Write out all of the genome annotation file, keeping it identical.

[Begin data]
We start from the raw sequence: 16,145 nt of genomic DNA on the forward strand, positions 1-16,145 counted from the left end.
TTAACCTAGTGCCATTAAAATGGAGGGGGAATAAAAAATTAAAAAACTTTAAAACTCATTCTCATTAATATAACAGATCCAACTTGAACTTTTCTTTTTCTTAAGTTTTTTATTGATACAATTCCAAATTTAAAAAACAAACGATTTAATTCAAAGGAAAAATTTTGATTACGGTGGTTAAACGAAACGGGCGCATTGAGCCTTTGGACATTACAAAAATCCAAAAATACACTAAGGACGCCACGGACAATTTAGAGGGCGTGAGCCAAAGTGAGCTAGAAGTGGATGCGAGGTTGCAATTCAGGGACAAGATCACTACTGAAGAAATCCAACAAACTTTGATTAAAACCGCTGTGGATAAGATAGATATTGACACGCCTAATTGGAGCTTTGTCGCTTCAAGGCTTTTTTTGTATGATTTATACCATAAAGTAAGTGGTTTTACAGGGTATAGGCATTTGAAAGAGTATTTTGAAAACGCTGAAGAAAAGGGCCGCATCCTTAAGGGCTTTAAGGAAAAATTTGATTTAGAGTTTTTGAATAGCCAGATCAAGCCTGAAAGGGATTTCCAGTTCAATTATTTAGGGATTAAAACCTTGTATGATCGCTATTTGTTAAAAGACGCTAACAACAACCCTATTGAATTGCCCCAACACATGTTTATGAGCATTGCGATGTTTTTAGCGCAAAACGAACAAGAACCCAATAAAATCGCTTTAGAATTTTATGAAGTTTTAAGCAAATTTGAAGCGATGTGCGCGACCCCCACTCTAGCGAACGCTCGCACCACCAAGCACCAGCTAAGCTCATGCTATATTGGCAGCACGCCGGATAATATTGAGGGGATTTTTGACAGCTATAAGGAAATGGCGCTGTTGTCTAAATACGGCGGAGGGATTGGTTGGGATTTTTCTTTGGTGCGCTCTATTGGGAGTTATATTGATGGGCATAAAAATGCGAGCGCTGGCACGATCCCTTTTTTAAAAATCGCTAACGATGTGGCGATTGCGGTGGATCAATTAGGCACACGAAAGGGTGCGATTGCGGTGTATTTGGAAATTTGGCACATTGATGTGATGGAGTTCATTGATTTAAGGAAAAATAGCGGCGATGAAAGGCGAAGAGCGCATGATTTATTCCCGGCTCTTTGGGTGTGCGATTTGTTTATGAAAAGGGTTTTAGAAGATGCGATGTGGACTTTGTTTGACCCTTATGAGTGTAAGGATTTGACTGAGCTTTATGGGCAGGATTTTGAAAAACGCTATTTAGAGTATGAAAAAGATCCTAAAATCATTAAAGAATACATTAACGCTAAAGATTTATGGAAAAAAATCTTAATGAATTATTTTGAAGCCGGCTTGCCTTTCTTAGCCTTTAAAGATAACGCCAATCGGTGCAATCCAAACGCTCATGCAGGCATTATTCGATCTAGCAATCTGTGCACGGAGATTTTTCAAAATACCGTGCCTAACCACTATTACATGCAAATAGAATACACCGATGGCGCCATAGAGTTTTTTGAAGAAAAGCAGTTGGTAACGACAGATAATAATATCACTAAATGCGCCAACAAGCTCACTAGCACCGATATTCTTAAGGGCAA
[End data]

We start from the raw sequence: 16,145 nt of genomic DNA on the forward strand, positions 1-16,145 counted from the left end.
TTAACCTAGTGCCATTAAAATGGAGGGGGAATAAAAAATTAAAAAACTTTAAAACTCATTCTCATTAATATAACAGATCCAACTTGAACTTTTCTTTTTCTTAAGTTTTTTATTGATACAATTCCAAATTTAAAAAACAAACGATTTAATTCAAAGGAAAAATTTTGATTACGGTGGTTAAACGAAACGGGCGCATTGAGCCTTTGGACATTACAAAAATCCAAAAATACACTAAGGACGCCACGGACAATTTAGAGGGCGTGAGCCAAAGTGAGCTAGAAGTGGATGCGAGGTTGCAATTCAGGGACAAGATCACTACTGAAGAAATCCAACAAACTTTGATTAAAACCGCTGTGGATAAGATAGATATTGACACGCCTAATTGGAGCTTTGTCGCTTCAAGGCTTTTTTTGTATGATTTATACCATAAAGTAAGTGGTTTTACAGGGTATAGGCATTTGAAAGAGTATTTTGAAAACGCTGAAGAAAAGGGCCGCATCCTTAAGGGCTTTAAGGAAAAATTTGATTTAGAGTTTTTGAATAGCCAGATCAAGCCTGAAAGGGATTTCCAGTTCAATTATTTAGGGATTAAAACCTTGTATGATCGCTATTTGTTAAAAGACGCTAACAACAACCCTATTGAATTGCCCCAACACATGTTTATGAGCATTGCGATGTTTTTAGCGCAAAACGAACAAGAACCCAATAAAATCGCTTTAGAATTTTATGAAGTTTTAAGCAAATTTGAAGCGATGTGCGCGACCCCCACTCTAGCGAACGCTCGCACCACCAAGCACCAGCTAAGCTCATGCTATATTGGCAGCACGCCGGATAATATTGAGGGGATTTTTGACAGCTATAAGGAAATGGCGCTGTTGTCTAAATACGGCGGAGGGATTGGTTGGGATTTTTCTTTGGTGCGCTCTATTGGGAGTTATATTGATGGGCATAAAAATGCGAGCGCTGGCACGATCCCTTTTTTAAAAATCGCTAACGATGTGGCGATTGCGGTGGATCAATTAGGCACACGAAAGGGTGCGATTGCGGTGTATTTGGAAATTTGGCACATTGATGTGATGGAGTTCATTGATTTAAGGAAAAATAGCGGCGATGAAAGGCGAAGAGCGCATGATTTATTCCCGGCTCTTTGGGTGTGCGATTTGTTTATGAAAAGGGTTTTAGAAGATGCGATGTGGACTTTGTTTGACCCTTATGAGTGTAAGGATTTGACTGAGCTTTATGGGCAGGATTTTGAAAAACGCTATTTAGAGTATGAAAAAGATCCTAAAATCATTAAAGAATACATTAACGCTAAAGATTTATGGAAAAAAATCTTAATGAATTATTTTGAAGCCGGCTTGCCTTTCTTAGCCTTTAAAGATAACGCCAATCGGTGCAATCCAAACGCTCATGCAGGCATTATTCGATCTAGCAATCTGTGCACGGAGATTTTTCAAAATACCGTGCCTAACCACTATTACATGCAAATAGAATACACCGATGGCGCCATAGAGTTTTTTGAAGAAAAGCAGTTGGTAACGACAGATAATAATATCACTAAATGCGCCAACAAGCTCACTAGCACCGATATTCTTAAGGGCAA